You say prosecco, I say Prosecco

Hi Everyone,

I want to talk about something that has been on my mind for a while.

PROSECCO!

If anyone follows me on Twitter or Facebook, you may have noticed that I have… noticed that fizzy wine has started giving me heartburn! Talk about #45yearoldproblems I am gutted! Literally.

That is not what this post is about – I just don’t know whether to capitalise or not when I am writing fiction (it crops up often in Curmudgeon Avenue) and I have been doing some serious research about Prosecco during the past few years.

Photo by Sebastian Coman Photography on Pexels.com

Ha! I have even drank it by the sea according to the above photograph (although on closer inspection that is another brand of fizzy wine).

What I have done, when I say research is every time I am reading a book, and the word Prosecco or prosecco pops up, I make a note of it. by pressing some buttons on my Kindle.

Well, the results have come in (from traditionally published books) I have read on my Kindle, and four are spelt prosecco with a lower case p and eleven are spelt Prosecco.

Interestingly, comedy drama/light humour (the genre I write in) capitalised the P for Prosecco. And literary fiction/crime novels do not. (In the non scientific research I carried out).

Photo by Magda Ehlers on Pexels.com

Let’s do a google search (google is another one! Google/google)

WELL

Lot’s of things came up

People also ask

Do you capitalize wines?

Rule 3: When a wine is named after a grape, do not capitalize – unless the grape is named after a place and the wine comes from that place. … Cabernet Sauvignon originated in Bordeaux, and if the wine comes from there, capitalize; cabernet is the name of the grape, not a city, and deserves no capital.

There is a village called Prosecco in Italy, but the fizzy wine is produced (inside and) outside the village. In the past, the grape used to make Prosecco was called both prosecco and Glera. (I got this information by doing an internet search, an article came up by Wine Enthusiast which you can read here)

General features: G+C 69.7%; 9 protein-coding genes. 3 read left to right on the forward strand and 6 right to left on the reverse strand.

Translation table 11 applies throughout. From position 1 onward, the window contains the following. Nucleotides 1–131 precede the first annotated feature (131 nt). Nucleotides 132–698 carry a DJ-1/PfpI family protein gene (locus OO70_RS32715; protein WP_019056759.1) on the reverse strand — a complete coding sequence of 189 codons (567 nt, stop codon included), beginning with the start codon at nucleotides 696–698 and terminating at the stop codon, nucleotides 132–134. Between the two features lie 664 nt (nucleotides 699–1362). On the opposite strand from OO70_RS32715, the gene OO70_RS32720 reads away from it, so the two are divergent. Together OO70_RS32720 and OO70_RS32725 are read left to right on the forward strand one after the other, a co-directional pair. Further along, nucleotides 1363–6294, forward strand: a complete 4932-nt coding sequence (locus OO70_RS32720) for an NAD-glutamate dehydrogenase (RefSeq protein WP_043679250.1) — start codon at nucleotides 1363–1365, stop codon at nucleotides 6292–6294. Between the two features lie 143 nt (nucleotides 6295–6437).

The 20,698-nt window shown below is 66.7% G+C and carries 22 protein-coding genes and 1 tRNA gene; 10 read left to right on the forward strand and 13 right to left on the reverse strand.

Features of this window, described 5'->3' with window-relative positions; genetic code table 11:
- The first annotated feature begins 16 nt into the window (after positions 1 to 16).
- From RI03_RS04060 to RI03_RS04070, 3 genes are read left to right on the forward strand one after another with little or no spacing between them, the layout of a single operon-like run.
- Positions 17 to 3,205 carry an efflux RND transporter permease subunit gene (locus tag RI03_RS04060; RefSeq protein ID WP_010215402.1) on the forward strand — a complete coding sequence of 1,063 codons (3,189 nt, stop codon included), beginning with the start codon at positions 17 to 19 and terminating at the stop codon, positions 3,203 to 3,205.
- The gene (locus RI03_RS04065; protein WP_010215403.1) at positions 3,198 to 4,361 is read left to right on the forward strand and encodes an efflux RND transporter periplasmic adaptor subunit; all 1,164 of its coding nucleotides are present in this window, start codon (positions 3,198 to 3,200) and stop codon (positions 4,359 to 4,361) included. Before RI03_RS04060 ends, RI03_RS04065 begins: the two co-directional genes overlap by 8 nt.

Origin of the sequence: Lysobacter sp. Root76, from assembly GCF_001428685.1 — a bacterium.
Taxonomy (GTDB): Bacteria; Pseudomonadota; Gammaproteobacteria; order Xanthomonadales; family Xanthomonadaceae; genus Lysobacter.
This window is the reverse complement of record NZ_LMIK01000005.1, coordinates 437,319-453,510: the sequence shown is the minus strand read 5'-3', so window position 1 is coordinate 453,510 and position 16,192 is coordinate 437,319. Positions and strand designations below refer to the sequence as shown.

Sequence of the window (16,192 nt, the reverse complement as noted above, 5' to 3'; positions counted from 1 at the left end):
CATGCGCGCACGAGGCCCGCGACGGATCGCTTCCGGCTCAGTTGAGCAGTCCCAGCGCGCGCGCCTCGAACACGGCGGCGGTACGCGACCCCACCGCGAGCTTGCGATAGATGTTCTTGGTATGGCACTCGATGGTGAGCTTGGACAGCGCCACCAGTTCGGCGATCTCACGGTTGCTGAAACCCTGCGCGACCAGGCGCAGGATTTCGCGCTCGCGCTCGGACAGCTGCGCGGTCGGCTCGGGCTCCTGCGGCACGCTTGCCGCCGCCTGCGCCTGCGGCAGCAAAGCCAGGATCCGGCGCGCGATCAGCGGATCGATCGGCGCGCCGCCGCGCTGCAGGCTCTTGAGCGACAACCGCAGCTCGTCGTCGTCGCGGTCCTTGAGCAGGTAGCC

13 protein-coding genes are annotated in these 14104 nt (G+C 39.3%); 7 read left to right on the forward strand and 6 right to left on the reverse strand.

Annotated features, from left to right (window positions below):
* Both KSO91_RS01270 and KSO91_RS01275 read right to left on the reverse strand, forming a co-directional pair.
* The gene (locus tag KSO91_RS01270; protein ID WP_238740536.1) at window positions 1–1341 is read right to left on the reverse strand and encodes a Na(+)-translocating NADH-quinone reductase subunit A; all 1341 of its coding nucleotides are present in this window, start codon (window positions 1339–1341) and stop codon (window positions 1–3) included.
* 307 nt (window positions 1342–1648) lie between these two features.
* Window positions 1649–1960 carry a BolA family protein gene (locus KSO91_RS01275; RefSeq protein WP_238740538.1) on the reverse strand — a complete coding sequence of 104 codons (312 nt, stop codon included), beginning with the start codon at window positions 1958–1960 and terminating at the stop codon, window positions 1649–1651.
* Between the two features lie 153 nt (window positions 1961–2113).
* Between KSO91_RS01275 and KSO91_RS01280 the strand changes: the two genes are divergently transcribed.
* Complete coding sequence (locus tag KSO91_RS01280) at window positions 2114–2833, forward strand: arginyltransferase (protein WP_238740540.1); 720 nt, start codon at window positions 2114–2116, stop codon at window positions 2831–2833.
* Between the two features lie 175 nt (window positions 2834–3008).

And from the dictionaries:

Prosecco in British English

(prəˈsɛkəʊ )NOUN (also without capital)

sparkling Italian white wine, usually dry

Collins English Dictionary. Copyright © HarperCollins Publishers

Did you see that above? ALSO WITHOUT CAPITAL – so both are right! Phew!

And let’s look at the Chambers Dictionary that I was advised to buy for my Creative writing degree, hold on, it’s upstairs.

No description available.

Phew! Massive dictionary – I am shattered now!

Tiny writing! It just says ‘prosecco n an Italian sparkling white wine.’

No description available.

I asked my friends. Most of them didn’t care, one said that he had been to Italy and they don’t capitalise the word prosecco. Then he said he was just joking and had made this little anecdote up. I could text my friend who is a school teacher but it’s a Tuesday afternoon and who has the time to answer my nonsense?

Photo by cottonbro on Pexels.com

So, there you have it. Some say Prosecco, some say prosecco. And that’s OK! Apologies if I have made you thirsty on a school night.

Cheers, and see you next time, Samantha xx

PS here is my Curmudgeon Avenue Series

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